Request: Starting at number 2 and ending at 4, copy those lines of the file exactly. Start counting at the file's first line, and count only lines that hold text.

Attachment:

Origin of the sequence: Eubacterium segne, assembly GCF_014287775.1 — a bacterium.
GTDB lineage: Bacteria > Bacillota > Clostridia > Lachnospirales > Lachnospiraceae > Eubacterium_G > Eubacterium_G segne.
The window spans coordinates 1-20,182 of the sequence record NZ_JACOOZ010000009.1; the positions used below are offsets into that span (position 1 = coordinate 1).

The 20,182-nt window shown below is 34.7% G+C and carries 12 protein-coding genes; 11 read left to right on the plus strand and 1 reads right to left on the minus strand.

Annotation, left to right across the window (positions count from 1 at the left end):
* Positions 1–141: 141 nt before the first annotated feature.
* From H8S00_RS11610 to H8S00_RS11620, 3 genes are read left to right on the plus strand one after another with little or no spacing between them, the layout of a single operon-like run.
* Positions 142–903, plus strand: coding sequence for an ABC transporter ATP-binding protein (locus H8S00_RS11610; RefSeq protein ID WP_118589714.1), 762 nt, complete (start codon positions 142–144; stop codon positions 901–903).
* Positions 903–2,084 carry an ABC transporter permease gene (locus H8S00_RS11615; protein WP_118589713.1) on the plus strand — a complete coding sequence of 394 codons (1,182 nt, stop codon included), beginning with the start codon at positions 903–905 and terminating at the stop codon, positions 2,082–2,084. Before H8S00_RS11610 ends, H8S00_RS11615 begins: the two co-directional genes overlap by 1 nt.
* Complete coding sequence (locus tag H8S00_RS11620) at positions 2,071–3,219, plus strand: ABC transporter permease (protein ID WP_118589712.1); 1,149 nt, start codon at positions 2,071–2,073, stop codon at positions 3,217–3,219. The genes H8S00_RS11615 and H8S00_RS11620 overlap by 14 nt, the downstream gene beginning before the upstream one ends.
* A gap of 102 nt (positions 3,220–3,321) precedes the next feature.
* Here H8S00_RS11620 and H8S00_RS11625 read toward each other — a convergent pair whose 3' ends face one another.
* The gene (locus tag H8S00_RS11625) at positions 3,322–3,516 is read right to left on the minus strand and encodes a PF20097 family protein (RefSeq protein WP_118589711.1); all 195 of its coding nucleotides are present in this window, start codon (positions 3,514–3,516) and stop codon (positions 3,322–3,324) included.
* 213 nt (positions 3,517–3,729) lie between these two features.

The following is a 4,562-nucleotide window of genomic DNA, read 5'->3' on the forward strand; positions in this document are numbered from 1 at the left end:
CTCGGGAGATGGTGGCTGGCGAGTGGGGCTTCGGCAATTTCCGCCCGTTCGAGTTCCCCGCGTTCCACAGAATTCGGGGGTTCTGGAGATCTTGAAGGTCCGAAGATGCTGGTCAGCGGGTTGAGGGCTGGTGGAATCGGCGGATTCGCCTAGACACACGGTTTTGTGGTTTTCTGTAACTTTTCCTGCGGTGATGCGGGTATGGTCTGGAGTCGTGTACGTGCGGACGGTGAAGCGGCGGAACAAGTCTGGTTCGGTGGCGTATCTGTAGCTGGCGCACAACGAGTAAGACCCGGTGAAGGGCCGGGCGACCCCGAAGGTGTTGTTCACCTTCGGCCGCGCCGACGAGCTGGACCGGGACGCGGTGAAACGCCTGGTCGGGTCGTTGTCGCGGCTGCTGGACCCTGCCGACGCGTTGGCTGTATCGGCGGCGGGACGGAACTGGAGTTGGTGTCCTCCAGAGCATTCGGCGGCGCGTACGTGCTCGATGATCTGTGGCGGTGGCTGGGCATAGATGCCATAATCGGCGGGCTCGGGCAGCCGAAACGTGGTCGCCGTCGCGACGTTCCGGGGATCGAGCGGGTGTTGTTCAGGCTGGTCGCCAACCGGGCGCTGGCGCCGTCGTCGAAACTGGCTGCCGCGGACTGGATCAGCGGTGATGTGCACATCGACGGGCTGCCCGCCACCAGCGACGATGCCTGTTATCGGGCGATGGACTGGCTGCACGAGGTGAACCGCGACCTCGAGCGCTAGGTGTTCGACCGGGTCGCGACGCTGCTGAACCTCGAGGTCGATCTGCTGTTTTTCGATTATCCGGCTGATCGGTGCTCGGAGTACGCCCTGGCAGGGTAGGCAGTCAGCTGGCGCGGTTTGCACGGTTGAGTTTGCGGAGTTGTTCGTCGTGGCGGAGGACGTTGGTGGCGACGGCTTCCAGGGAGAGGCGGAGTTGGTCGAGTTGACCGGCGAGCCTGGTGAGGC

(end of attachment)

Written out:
GTDB lineage: Bacteria > Bacillota > Clostridia > Lachnospirales > Lachnospiraceae > Eubacterium_G > Eubacterium_G segne.
The window spans coordinates 1-20,182 of the sequence record NZ_JACOOZ010000009.1; the positions used below are offsets into that span (position 1 = coordinate 1).

The 20,182-nt window shown below is 34.7% G+C and carries 12 protein-coding genes; 11 read left to right on the plus strand and 1 reads right to left on the minus strand.